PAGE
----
Failure to increase the debt limit in a timely manner would threaten this position and compromise America's creditworthiness in the eyes of the world.  Every Secretary of the Treasury in the modern era, regardless of party, has strongly held this view.  Given the gravity of the challenges facing the U.S. and world economies, the world's confidence in our creditworthiness is even more critical today. 

I hope this information is responsive to your request and will be helpful as Congress considers this important legislation.

Sincerely, 

Timothy F. Geithner

 

cc:        The Honorable John A. Boehner, Speaker of the House
The Honorable Nancy Pelosi, House Minority Leader
The Honorable Mitch McConnell, Senate Minority Leader
The Honorable Dave Camp, Chairman, House Committee on Ways and Means
The Honorable Sander M. Levin, Ranking Member, House Committee on Ways and Means
The Honorable Max Baucus, Chairman, Senate Committee on Finance
The Honorable Orrin Hatch, Ranking Member, Senate Committee on Finance
All other Members of 112th Congress

 


[1] SLGS are special purpose Treasury securities issued to state and local government entities that have cash proceeds to invest from their issuance of tax exempt bonds.  There is no statutory or other requirement that Treasury issue SLGS, so Treasury may suspend SLGS sales during a debt limit impasse.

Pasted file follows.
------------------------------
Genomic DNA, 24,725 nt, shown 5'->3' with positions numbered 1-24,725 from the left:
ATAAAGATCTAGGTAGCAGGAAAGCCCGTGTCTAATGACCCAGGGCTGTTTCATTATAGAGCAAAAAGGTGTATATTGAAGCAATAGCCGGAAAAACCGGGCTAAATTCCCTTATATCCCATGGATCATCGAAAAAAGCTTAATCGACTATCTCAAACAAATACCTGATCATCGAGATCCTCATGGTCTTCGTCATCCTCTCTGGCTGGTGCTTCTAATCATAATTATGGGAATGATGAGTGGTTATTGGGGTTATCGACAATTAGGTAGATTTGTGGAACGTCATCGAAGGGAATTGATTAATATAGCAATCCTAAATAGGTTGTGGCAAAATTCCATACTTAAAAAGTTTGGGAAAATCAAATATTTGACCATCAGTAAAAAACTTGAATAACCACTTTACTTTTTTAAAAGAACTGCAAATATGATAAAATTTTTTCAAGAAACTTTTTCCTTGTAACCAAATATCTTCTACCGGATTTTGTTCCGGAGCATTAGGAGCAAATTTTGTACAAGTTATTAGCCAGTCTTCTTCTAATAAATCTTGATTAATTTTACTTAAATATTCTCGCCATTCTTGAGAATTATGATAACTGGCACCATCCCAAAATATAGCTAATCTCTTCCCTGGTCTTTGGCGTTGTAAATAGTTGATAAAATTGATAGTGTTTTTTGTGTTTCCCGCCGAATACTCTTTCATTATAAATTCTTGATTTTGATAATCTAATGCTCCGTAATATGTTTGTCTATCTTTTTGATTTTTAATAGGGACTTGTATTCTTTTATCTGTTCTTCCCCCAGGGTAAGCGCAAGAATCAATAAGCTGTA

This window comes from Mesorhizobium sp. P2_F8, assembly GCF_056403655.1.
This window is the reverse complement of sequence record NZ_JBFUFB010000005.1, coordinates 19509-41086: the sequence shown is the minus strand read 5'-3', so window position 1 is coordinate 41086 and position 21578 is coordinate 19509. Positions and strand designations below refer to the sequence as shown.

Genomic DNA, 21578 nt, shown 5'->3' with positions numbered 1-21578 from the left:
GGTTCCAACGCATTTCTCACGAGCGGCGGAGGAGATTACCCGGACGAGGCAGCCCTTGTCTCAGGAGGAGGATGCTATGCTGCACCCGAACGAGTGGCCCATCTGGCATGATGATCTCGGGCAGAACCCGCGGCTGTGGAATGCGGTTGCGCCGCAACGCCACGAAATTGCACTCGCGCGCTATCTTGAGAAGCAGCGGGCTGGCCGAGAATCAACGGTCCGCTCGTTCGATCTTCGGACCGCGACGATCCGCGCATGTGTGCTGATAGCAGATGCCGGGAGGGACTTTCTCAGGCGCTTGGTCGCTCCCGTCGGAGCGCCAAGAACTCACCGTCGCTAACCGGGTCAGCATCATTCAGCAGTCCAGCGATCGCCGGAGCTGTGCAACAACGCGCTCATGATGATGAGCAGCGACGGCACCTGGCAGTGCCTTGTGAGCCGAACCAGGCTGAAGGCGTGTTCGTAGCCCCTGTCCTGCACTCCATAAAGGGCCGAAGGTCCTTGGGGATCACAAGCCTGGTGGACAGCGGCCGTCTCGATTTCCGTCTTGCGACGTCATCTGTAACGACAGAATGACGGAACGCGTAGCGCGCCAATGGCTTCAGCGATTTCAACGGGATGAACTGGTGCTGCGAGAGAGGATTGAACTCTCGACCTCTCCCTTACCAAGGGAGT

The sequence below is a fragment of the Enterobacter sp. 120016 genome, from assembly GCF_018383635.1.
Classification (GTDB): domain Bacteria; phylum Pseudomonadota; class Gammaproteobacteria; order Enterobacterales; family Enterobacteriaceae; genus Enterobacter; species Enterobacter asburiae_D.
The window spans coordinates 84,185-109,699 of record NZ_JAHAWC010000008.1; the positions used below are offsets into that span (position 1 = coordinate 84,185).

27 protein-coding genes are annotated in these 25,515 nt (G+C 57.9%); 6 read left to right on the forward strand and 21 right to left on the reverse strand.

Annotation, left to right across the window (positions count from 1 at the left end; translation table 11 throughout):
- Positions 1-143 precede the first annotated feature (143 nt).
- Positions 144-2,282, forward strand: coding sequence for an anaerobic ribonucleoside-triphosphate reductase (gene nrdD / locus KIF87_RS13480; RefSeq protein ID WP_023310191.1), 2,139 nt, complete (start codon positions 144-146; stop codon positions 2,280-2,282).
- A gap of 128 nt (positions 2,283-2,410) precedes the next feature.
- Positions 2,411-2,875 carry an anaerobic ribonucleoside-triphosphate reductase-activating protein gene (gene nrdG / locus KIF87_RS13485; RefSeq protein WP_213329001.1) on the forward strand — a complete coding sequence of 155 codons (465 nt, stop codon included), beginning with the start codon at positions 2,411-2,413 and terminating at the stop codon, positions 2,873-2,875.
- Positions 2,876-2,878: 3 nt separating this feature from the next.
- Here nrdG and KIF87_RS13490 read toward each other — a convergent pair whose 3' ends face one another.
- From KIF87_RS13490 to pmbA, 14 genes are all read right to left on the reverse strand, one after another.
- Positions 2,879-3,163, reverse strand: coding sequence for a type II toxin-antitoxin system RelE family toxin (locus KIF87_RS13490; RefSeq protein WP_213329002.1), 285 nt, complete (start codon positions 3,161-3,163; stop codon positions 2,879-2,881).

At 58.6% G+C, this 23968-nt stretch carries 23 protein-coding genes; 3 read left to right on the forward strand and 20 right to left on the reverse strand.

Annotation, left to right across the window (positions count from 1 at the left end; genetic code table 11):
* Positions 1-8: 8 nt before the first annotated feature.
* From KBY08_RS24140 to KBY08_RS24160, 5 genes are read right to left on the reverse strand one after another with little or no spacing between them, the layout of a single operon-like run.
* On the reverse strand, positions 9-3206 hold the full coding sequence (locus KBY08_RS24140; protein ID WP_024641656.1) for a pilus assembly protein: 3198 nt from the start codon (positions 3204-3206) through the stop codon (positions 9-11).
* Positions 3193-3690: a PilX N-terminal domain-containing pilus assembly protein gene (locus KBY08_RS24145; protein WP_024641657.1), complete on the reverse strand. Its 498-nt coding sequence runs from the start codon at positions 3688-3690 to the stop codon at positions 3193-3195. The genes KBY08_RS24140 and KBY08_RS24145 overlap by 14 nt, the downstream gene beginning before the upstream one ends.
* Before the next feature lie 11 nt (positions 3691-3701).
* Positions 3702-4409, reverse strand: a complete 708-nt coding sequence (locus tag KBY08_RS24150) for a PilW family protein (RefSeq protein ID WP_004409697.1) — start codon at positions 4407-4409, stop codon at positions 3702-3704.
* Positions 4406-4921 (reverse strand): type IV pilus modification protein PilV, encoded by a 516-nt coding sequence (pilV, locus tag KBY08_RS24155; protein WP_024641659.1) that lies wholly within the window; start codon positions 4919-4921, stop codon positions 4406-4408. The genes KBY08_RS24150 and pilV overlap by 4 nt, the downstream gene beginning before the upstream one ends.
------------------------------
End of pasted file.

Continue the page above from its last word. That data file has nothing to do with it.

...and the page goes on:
[2] The G-Fund is a money-market-like defined-contribution retirement fund for federal employees.  Amounts in the G-Fund are invested in non-marketable Treasury securities, and the entire balance of the fund matures daily. Treasury has authority to suspend reinvestment of all or part of the balance of the G-Fund when the Secretary determines that the fund cannot be fully invested without exceeding the debt limit.
[3] The ESF is used by Treasury to purchase or sell foreign currencies.  The dollar-denominated holdings of the ESF are invested in non-marketable Treasury securities, and the entire balance of the dollar-denominated investments matures daily.  There is no requirement to keep the dollar balances of the ESF invested.
[4] The CSRDF is a government fund that holds and invests in nonmarketable Treasury securities to provide defined benefits to retired federal employees.  Treasury has authority to redeem existing CSRDF investments and suspend new investments when the Secretary determines that the fund cannot be fully invested without exceeding the debt limit.